Batsto Village is a tiny village that was built to accommodate a once prosperous iron works, but after falling into decline and being abandoned it now remains as a nearly perfectly preserved historic landmark.
Batsto was founded in 1766 as an iron-making industrial center. At the time, the site possessed three valuable resources: water for mills, abundant wood for charcoal, and naturally occurring bog iron. Bog iron is an ore that appears in swampy areas, caused when underlying deposits of iron dissolve in highly acidic water (mostly due to large amounts of decaying vegetation); it is then pushed to the surface, where the water neutralizes and the iron, no longer soluble, precipitates and collects in coves and near riverbanks. Men would harvest the ore in long, flat boats called shallops, then transport it to Batsto where it was smelted in an enormous blast furnace. The resulting pigs of cast iron could either be sold as-is for later casting or cast on the spot as kettles, pipes, hardware, and so on.
During the Revolutionary War, Batsto supplied the Continental Army with iron while its remoteness protected it from British attack. In 1784, Batsto was bought by William Richards, whose family owned and operated the iron works for 92 years. During their time, Batsto was organized as something between an extended farm and a company town, with small, two-story homes for the workers; barns and stables; a corn crib, threshing barn, and gristmill; a blacksmith and wheelwright; and other farm buildings. Employees were paid in company scrip, which they could spend at the general store and post office, overlooked by the Richards’ family mansion.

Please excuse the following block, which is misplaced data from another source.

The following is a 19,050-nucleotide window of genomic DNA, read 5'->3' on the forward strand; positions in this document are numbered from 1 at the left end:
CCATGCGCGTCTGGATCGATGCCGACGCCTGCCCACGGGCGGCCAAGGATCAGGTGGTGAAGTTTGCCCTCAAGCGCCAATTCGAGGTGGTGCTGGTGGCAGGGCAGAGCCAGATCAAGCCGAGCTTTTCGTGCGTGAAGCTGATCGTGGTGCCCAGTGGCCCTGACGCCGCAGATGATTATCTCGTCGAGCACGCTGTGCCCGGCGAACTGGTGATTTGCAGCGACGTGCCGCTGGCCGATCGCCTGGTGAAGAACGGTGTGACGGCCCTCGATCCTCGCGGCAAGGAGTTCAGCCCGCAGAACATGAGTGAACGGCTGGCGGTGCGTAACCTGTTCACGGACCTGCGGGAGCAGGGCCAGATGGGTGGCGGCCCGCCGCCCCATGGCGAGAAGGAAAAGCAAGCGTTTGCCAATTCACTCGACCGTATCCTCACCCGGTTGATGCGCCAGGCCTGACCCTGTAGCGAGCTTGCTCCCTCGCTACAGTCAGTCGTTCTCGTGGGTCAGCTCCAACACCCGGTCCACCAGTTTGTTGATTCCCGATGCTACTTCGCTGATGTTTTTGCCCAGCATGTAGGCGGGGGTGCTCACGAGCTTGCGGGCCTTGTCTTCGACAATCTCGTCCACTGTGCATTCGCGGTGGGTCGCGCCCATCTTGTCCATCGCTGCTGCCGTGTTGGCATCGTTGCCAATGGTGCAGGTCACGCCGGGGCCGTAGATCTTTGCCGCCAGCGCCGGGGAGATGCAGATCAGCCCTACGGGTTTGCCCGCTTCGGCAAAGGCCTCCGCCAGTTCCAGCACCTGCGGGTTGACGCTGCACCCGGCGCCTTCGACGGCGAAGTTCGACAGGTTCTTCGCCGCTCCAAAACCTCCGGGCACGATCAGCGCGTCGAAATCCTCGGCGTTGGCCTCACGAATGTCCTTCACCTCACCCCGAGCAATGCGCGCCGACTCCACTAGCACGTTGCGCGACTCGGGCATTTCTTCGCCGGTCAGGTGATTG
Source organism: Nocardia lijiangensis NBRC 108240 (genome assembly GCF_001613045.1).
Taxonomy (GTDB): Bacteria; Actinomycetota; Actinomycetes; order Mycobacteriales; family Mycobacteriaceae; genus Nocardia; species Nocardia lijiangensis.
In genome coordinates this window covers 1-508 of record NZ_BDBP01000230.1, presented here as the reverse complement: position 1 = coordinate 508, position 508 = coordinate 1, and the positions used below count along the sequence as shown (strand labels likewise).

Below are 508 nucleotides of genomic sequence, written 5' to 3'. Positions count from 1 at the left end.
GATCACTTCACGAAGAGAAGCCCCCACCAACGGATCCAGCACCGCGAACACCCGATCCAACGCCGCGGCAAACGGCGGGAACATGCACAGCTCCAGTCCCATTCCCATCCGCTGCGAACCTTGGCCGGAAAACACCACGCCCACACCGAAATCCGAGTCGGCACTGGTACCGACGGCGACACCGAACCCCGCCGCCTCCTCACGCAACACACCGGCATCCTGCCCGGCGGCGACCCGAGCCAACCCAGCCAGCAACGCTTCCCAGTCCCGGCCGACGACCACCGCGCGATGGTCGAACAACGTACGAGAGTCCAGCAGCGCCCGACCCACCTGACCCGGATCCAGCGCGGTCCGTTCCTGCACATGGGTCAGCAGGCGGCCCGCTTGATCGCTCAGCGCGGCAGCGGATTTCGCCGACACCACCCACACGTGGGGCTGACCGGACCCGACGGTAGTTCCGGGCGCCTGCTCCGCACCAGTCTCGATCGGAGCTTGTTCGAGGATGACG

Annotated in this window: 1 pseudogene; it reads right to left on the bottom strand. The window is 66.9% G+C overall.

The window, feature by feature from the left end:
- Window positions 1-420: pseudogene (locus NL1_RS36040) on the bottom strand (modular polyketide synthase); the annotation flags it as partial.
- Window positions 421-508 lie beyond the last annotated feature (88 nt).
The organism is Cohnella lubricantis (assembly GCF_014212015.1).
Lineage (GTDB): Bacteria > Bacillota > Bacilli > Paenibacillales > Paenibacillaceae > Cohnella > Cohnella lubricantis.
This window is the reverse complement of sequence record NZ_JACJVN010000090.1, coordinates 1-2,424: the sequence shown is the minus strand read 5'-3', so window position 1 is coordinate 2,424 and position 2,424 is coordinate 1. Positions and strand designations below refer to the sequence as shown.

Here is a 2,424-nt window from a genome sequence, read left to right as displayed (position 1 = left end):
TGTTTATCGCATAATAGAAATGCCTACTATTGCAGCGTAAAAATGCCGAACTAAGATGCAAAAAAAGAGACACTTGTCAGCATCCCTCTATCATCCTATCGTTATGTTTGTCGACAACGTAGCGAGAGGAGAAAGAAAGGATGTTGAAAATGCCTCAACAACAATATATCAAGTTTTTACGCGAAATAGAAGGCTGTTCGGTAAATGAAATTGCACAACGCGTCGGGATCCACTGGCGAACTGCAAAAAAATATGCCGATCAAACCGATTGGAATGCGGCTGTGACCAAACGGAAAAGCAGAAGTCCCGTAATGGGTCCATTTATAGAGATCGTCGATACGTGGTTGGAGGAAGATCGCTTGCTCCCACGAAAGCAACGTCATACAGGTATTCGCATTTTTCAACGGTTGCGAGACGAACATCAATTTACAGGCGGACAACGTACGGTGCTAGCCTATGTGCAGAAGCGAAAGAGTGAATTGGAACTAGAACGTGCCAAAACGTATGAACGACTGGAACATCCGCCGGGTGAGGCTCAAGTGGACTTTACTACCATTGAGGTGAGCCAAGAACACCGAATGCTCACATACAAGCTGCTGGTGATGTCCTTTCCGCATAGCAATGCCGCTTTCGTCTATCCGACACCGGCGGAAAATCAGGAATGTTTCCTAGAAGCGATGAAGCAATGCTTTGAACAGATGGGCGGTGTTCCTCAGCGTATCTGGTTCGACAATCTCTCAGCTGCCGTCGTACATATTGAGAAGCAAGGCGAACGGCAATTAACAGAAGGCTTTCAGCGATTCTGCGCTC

Following the discovery of coal and ore in Pennsylvania, in the 1840s the iron industry began to fade at Batsto. The Richards’ exploited another abundant local resource — sand — to make glass, but even this couldn’t sustain the town. In 1876, the property along with huge tracts of land around it were purchased by industrialist Joseph Wharton (of Wharton School fame). Wharton toyed with various manufacturing and agricultural experiments; he also enlarged and redesigned the mansion in Italianate style. After his death in 1909, the land was held by a trust until purchased by the state in 1954 to form the Wharton State Forest.
Today over 40 of the original structures are maintained as a historic site after the last permanent resident left in 1989. The buildings have been fully restored and essentially appear as though they were vacated in their prime. A museum and visitors center have also been put in place for anyone who is willing to step back in time and learn about the once prosperous village.